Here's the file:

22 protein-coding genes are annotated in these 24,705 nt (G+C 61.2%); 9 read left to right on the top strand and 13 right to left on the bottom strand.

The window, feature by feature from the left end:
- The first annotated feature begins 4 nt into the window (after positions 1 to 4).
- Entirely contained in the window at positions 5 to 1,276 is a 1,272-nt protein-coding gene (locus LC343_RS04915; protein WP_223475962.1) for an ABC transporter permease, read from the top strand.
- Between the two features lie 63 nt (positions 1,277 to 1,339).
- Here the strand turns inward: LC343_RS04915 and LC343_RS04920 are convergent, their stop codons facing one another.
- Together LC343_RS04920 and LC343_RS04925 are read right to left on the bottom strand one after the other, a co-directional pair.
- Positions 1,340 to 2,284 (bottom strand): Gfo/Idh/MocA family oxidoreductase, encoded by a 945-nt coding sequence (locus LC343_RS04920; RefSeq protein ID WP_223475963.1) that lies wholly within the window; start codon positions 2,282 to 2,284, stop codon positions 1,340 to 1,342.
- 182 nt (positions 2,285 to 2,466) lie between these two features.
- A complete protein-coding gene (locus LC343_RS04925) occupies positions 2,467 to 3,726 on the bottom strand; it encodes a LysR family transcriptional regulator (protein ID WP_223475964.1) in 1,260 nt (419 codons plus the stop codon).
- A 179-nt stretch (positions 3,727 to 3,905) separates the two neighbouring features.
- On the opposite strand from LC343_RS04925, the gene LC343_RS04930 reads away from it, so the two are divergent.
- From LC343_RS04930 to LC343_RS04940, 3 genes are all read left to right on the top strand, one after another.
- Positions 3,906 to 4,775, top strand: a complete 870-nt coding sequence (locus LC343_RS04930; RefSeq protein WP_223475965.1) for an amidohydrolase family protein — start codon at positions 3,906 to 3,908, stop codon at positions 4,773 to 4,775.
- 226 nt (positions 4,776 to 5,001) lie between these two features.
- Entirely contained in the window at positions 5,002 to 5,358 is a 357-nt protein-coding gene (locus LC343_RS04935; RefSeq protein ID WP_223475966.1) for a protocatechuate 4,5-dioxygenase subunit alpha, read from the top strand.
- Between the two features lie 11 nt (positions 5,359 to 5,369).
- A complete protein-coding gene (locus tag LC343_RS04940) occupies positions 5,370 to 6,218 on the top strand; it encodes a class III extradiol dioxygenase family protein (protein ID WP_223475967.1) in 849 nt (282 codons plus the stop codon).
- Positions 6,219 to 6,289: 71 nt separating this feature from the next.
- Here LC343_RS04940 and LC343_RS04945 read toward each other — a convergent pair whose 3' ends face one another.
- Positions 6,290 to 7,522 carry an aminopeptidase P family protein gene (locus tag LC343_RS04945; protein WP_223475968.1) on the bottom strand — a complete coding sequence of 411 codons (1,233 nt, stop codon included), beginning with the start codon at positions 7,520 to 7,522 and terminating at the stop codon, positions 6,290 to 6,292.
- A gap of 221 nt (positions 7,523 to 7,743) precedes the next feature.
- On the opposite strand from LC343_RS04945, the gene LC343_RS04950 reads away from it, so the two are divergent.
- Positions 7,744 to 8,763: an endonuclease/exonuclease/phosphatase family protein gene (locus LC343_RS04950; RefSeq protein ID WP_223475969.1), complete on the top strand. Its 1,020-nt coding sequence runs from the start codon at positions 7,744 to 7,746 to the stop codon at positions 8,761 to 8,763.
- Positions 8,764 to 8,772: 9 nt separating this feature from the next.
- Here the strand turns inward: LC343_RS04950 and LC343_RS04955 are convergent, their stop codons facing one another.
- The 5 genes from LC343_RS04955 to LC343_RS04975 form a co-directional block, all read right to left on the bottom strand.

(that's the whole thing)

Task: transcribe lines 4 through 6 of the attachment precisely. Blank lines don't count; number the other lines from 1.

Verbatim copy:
- Entirely contained in the window at positions 5 to 1,276 is a 1,272-nt protein-coding gene (locus LC343_RS04915; protein WP_223475962.1) for an ABC transporter permease, read from the top strand.
- Between the two features lie 63 nt (positions 1,277 to 1,339).
- Here the strand turns inward: LC343_RS04915 and LC343_RS04920 are convergent, their stop codons facing one another.